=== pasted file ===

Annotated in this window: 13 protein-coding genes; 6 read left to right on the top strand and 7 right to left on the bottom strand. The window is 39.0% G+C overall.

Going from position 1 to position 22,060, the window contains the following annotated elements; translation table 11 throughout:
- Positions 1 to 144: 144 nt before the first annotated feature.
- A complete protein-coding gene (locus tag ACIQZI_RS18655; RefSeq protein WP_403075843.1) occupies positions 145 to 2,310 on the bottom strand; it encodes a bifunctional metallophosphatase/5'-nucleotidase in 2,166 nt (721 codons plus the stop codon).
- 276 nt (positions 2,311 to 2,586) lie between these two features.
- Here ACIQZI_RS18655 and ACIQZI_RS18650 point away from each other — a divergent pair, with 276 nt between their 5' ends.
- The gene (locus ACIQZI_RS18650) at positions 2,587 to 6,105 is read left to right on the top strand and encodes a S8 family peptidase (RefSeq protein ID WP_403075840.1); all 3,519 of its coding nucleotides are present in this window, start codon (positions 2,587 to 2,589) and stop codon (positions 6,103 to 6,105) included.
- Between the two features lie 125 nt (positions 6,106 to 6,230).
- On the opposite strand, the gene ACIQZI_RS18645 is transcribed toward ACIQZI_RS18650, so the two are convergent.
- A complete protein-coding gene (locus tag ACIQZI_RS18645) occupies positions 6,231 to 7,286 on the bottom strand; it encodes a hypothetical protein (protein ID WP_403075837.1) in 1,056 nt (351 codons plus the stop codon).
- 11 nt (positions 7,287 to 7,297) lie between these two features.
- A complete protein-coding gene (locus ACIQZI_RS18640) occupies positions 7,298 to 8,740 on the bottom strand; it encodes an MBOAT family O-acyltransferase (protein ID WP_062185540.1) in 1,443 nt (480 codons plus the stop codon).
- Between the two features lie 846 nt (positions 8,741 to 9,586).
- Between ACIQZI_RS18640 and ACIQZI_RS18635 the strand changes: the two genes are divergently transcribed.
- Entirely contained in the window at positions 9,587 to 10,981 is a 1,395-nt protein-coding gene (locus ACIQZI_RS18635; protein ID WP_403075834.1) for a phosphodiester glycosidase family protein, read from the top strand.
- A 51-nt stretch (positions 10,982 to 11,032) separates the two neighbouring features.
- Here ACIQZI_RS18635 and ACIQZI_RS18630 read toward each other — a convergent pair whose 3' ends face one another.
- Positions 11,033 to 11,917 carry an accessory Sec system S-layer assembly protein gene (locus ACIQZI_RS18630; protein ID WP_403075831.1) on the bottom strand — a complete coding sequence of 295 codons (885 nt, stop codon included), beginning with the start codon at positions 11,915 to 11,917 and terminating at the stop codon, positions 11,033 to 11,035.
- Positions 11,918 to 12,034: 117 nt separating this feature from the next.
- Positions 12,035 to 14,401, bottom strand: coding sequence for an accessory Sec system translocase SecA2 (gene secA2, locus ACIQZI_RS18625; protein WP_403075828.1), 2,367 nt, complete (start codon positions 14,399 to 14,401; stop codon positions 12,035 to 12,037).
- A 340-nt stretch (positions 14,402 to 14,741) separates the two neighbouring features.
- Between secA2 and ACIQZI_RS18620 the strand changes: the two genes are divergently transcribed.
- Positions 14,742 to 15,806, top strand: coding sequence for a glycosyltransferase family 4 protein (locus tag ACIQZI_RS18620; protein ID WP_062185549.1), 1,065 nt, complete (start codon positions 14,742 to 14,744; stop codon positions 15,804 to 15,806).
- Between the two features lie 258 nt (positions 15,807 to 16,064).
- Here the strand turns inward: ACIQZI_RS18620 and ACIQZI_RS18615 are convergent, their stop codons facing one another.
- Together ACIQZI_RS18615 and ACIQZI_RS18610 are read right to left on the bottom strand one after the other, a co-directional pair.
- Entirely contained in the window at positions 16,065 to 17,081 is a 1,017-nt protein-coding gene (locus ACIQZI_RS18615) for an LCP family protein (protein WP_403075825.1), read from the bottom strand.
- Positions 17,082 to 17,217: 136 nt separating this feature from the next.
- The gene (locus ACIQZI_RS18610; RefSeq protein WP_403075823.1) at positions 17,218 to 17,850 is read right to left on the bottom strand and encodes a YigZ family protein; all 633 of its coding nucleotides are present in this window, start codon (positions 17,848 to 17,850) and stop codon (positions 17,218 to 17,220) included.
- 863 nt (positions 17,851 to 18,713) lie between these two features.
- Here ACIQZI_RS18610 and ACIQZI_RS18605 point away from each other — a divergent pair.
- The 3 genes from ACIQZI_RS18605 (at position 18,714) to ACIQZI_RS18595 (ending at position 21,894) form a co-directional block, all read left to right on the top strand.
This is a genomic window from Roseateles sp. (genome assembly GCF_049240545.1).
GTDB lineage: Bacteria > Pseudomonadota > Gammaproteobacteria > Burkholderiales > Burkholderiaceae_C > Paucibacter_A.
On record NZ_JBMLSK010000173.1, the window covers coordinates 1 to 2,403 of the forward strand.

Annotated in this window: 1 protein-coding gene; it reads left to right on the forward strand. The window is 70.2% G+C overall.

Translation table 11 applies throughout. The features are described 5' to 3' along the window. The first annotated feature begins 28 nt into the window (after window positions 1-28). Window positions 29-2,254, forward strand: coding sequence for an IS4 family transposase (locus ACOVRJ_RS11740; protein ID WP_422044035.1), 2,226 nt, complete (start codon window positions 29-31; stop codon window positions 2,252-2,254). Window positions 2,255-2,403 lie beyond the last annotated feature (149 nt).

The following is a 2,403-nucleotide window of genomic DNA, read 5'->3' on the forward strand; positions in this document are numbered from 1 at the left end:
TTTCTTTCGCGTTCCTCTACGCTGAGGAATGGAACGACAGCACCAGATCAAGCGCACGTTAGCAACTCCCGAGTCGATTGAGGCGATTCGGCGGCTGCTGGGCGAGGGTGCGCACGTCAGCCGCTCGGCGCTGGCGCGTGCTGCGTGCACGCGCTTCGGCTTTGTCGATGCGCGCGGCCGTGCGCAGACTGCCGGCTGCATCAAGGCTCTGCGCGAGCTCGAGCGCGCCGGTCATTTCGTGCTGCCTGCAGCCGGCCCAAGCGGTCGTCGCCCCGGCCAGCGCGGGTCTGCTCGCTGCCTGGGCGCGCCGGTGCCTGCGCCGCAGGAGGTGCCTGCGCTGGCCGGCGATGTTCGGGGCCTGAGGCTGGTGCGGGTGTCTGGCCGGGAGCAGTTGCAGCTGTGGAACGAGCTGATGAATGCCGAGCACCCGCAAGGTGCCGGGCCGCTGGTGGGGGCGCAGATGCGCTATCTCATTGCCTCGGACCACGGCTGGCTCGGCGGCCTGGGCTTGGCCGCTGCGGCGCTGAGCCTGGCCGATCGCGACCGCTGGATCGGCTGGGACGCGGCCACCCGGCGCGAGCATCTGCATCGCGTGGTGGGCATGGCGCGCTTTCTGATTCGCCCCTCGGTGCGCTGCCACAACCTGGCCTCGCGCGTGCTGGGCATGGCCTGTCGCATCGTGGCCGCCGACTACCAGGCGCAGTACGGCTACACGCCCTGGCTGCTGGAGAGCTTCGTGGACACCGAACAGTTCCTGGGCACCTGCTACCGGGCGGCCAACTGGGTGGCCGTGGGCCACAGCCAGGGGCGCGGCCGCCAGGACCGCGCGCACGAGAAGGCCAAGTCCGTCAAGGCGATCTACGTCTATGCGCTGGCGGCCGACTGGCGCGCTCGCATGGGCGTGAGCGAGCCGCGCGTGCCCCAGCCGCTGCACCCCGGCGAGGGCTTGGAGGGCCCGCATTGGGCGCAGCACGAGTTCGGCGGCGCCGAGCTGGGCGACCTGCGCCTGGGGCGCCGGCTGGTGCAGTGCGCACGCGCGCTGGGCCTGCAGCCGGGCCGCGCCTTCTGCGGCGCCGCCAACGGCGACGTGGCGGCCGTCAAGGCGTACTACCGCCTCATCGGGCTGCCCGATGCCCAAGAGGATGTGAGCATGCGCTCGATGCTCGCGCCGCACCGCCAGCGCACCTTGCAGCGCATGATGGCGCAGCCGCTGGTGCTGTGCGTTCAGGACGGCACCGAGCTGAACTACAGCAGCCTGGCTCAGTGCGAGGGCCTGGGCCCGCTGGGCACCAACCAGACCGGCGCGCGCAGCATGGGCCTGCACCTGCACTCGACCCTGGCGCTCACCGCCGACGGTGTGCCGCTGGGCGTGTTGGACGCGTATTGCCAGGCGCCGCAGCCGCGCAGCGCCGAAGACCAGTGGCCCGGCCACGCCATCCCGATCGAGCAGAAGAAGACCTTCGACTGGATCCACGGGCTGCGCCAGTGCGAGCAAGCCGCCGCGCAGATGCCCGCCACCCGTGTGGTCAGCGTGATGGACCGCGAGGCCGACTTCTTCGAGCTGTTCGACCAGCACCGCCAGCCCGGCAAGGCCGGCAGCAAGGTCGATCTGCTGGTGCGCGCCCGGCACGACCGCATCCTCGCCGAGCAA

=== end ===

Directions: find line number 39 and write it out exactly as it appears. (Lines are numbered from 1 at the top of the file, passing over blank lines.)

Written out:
TTTCTTTCGCGTTCCTCTACGCTGAGGAATGGAACGACAGCACCAGATCAAGCGCACGTTAGCAACTCCCGAGTCGATTGAGGCGATTCGGCGGCTGCTGGGCGAGGGTGCGCACGTCAGCCGCTCGGCGCTGGCGCGTGCTGCGTGCACGCGCTTCGGCTTTGTCGATGCGCGCGGCCGTGCGCAGACTGCCGGCTGCATCAAGGCTCTGCGCGAGCTCGAGCGCGCCGGTCATTTCGTGCTGCCTGCAGCCGGCCCAAGCGGTCGTCGCCCCGGCCAGCGCGGGTCTGCTCGCTGCCTGGGCGCGCCGGTGCCTGCGCCGCAGGAGGTGCCTGCGCTGGCCGGCGATGTTCGGGGCCTGAGGCTGGTGCGGGTGTCTGGCCGGGAGCAGTTGCAGCTGTGGAACGAGCTGATGAATGCCGAGCACCCGCAAGGTGCCGGGCCGCTGGTGGGGGCGCAGATGCGCTATCTCATTGCCTCGGACCACGGCTGGCTCGGCGGCCTGGGCTTGGCCGCTGCGGCGCTGAGCCTGGCCGATCGCGACCGCTGGATCGGCTGGGACGCGGCCACCCGGCGCGAGCATCTGCATCGCGTGGTGGGCATGGCGCGCTTTCTGATTCGCCCCTCGGTGCGCTGCCACAACCTGGCCTCGCGCGTGCTGGGCATGGCCTGTCGCATCGTGGCCGCCGACTACCAGGCGCAGTACGGCTACACGCCCTGGCTGCTGGAGAGCTTCGTGGACACCGAACAGTTCCTGGGCACCTGCTACCGGGCGGCCAACTGGGTGGCCGTGGGCCACAGCCAGGGGCGCGGCCGCCAGGACCGCGCGCACGAGAAGGCCAAGTCCGTCAAGGCGATCTACGTCTATGCGCTGGCGGCCGACTGGCGCGCTCGCATGGGCGTGAGCGAGCCGCGCGTGCCCCAGCCGCTGCACCCCGGCGAGGGCTTGGAGGGCCCGCATTGGGCGCAGCACGAGTTCGGCGGCGCCGAGCTGGGCGACCTGCGCCTGGGGCGCCGGCTGGTGCAGTGCGCACGCGCGCTGGGCCTGCAGCCGGGCCGCGCCTTCTGCGGCGCCGCCAACGGCGACGTGGCGGCCGTCAAGGCGTACTACCGCCTCATCGGGCTGCCCGATGCCCAAGAGGATGTGAGCATGCGCTCGATGCTCGCGCCGCACCGCCAGCGCACCTTGCAGCGCATGATGGCGCAGCCGCTGGTGCTGTGCGTTCAGGACGGCACCGAGCTGAACTACAGCAGCCTGGCTCAGTGCGAGGGCCTGGGCCCGCTGGGCACCAACCAGACCGGCGCGCGCAGCATGGGCCTGCACCTGCACTCGACCCTGGCGCTCACCGCCGACGGTGTGCCGCTGGGCGTGTTGGACGCGTATTGCCAGGCGCCGCAGCCGCGCAGCGCCGAAGACCAGTGGCCCGGCCACGCCATCCCGATCGAGCAGAAGAAGACCTTCGACTGGATCCACGGGCTGCGCCAGTGCGAGCAAGCCGCCGCGCAGATGCCCGCCACCCGTGTGGTCAGCGTGATGGACCGCGAGGCCGACTTCTTCGAGCTGTTCGACCAGCACCGCCAGCCCGGCAAGGCCGGCAGCAAGGTCGATCTGCTGGTGCGCGCCCGGCACGACCGCATCCTCGCCGAGCAA